‘Every four years the people of the United States of America choose the person they think most likely to keep them free and safe; and best placed to decide what their country’s interests are and how they should be pursued … ’ So begins Don Watson’s second Quarterly Essay, a barbed look at American politics in the time of Trump.
Watson's essay, titled 'Enemy Within', sees him return to America and examine the state of the union through the microcosm of the Midwest – Wisconsin is, in Watson's words, 'a model of American moral seriousness, Yankee patriotism, political pragmatism and steadfast values'. Watson, who is a former speechwriter for Paul Keating and the author of acclaimed books such as Recollections of a Bleeding Heart, American Journeys and The Bush, reflects on the 'thicket of unreality' that is the American media and suggests that the national malaise has more to do with the mindset of the people than the quality of the country's leadership.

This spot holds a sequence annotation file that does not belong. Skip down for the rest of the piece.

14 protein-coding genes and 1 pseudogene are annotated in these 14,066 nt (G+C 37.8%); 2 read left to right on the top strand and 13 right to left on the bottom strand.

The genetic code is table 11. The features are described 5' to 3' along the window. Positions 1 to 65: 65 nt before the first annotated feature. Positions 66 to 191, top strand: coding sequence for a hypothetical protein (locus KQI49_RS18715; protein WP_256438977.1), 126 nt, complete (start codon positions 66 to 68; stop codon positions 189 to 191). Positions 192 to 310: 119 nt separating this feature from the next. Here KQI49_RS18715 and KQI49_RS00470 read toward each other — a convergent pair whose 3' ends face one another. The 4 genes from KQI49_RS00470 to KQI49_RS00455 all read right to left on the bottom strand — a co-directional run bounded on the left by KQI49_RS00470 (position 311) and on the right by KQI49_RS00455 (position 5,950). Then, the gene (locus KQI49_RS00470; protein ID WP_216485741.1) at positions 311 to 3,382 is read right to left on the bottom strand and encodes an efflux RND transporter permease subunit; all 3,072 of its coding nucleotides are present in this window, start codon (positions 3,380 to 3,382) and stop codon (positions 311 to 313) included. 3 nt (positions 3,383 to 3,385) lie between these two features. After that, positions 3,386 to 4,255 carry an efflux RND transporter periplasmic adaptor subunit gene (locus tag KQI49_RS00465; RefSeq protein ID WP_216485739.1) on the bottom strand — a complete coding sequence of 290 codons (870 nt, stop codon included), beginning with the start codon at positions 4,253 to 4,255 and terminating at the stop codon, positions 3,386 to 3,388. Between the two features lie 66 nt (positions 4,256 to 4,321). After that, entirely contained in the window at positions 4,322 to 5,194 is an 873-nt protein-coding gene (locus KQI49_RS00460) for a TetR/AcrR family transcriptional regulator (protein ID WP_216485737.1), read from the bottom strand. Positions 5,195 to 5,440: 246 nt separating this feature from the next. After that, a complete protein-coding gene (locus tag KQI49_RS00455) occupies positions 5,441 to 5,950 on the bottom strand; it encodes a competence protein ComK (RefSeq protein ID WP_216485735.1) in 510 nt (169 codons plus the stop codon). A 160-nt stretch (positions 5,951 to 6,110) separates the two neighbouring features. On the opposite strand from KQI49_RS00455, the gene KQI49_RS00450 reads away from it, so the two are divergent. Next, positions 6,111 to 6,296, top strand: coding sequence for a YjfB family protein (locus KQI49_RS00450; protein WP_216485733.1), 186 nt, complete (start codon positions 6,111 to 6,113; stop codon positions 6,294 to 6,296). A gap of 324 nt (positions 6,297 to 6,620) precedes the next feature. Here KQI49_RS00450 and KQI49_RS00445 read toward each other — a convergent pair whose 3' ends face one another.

There's no denying that 2016 has been a big year in politics, with major elections in the US and Australia. Yet it has also seen a crisis of confidence befall both countries. 'Enemy Within' looks at the evolution of leadership, and the level of disaffection and alienation that arises when leaders are more intent on making political points than expressing empathy. It is, for this reason and many more, essential reading.
Watson has been on tour discussing his fascinating essay on the presidential contest. Watch him here with Sarah Ferguson and Nick Feik at Melbourne Writers Festival 2016 or listen to his radio interview with Margaret Throsby here. Alternatively, read an extract from 'Enemy Within' on the Quarterly Essay website or check out Michael Gordon's take on the leadership malaise.
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